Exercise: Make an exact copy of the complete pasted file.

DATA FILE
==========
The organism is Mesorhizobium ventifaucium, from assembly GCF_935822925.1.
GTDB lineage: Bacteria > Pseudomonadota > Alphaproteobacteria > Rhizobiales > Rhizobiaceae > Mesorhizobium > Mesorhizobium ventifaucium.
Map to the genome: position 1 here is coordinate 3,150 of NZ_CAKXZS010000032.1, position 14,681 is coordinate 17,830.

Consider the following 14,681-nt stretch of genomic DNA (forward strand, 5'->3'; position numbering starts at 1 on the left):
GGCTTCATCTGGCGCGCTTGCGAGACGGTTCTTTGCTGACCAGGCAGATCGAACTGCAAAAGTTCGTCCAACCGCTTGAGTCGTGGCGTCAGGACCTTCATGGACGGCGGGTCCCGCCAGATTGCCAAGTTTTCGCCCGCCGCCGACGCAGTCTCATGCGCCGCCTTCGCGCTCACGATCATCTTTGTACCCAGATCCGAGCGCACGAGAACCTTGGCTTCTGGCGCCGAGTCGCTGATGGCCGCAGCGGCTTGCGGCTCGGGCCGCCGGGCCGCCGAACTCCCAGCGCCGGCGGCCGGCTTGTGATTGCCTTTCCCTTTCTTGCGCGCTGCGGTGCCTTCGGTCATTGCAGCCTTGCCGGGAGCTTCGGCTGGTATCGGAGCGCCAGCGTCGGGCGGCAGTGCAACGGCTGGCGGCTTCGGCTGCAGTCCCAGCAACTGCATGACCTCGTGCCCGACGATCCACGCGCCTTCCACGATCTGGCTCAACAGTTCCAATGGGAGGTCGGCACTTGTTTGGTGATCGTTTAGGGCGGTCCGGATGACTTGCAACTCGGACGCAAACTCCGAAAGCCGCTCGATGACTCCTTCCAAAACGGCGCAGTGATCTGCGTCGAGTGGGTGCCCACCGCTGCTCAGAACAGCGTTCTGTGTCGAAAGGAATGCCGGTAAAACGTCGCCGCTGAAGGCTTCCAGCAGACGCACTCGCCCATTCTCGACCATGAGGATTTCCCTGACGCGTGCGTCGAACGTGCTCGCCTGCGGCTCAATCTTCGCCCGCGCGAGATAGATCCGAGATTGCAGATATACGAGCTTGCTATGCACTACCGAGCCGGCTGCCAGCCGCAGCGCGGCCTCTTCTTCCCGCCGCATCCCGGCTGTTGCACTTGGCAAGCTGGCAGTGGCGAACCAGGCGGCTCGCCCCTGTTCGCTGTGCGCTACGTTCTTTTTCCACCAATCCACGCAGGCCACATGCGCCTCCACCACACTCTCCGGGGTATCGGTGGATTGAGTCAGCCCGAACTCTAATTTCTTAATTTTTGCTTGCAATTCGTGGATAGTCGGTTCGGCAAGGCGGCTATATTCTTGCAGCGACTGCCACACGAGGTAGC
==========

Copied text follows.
The organism is Mesorhizobium ventifaucium, from assembly GCF_935822925.1.
GTDB lineage: Bacteria > Pseudomonadota > Alphaproteobacteria > Rhizobiales > Rhizobiaceae > Mesorhizobium > Mesorhizobium ventifaucium.
Map to the genome: position 1 here is coordinate 3,150 of NZ_CAKXZS010000032.1, position 14,681 is coordinate 17,830.

Consider the following 14,681-nt stretch of genomic DNA (forward strand, 5'->3'; position numbering starts at 1 on the left):
GGCTTCATCTGGCGCGCTTGCGAGACGGTTCTTTGCTGACCAGGCAGATCGAACTGCAAAAGTTCGTCCAACCGCTTGAGTCGTGGCGTCAGGACCTTCATGGACGGCGGGTCCCGCCAGATTGCCAAGTTTTCGCCCGCCGCCGACGCAGTCTCATGCGCCGCCTTCGCGCTCACGATCATCTTTGTACCCAGATCCGAGCGCACGAGAACCTTGGCTTCTGGCGCCGAGTCGCTGATGGCCGCAGCGGCTTGCGGCTCGGGCCGCCGGGCCGCCGAACTCCCAGCGCCGGCGGCCGGCTTGTGATTGCCTTTCCCTTTCTTGCGCGCTGCGGTGCCTTCGGTCATTGCAGCCTTGCCGGGAGCTTCGGCTGGTATCGGAGCGCCAGCGTCGGGCGGCAGTGCAACGGCTGGCGGCTTCGGCTGCAGTCCCAGCAACTGCATGACCTCGTGCCCGACGATCCACGCGCCTTCCACGATCTGGCTCAACAGTTCCAATGGGAGGTCGGCACTTGTTTGGTGATCGTTTAGGGCGGTCCGGATGACTTGCAACTCGGACGCAAACTCCGAAAGCCGCTCGATGACTCCTTCCAAAACGGCGCAGTGATCTGCGTCGAGTGGGTGCCCACCGCTGCTCAGAACAGCGTTCTGTGTCGAAAGGAATGCCGGTAAAACGTCGCCGCTGAAGGCTTCCAGCAGACGCACTCGCCCATTCTCGACCATGAGGATTTCCCTGACGCGTGCGTCGAACGTGCTCGCCTGCGGCTCAATCTTCGCCCGCGCGAGATAGATCCGAGATTGCAGATATACGAGCTTGCTATGCACTACCGAGCCGGCTGCCAGCCGCAGCGCGGCCTCTTCTTCCCGCCGCATCCCGGCTGTTGCACTTGGCAAGCTGGCAGTGGCGAACCAGGCGGCTCGCCCCTGTTCGCTGTGCGCTACGTTCTTTTTCCACCAATCCACGCAGGCCACATGCGCCTCCACCACACTCTCCGGGGTATCGGTGGATTGAGTCAGCCCGAACTCTAATTTCTTAATTTTTGCTTGCAATTCGTGGATAGTCGGTTCGGCAAGGCGGCTATATTCTTGCAGCGACTGCCACACGAGGTAGC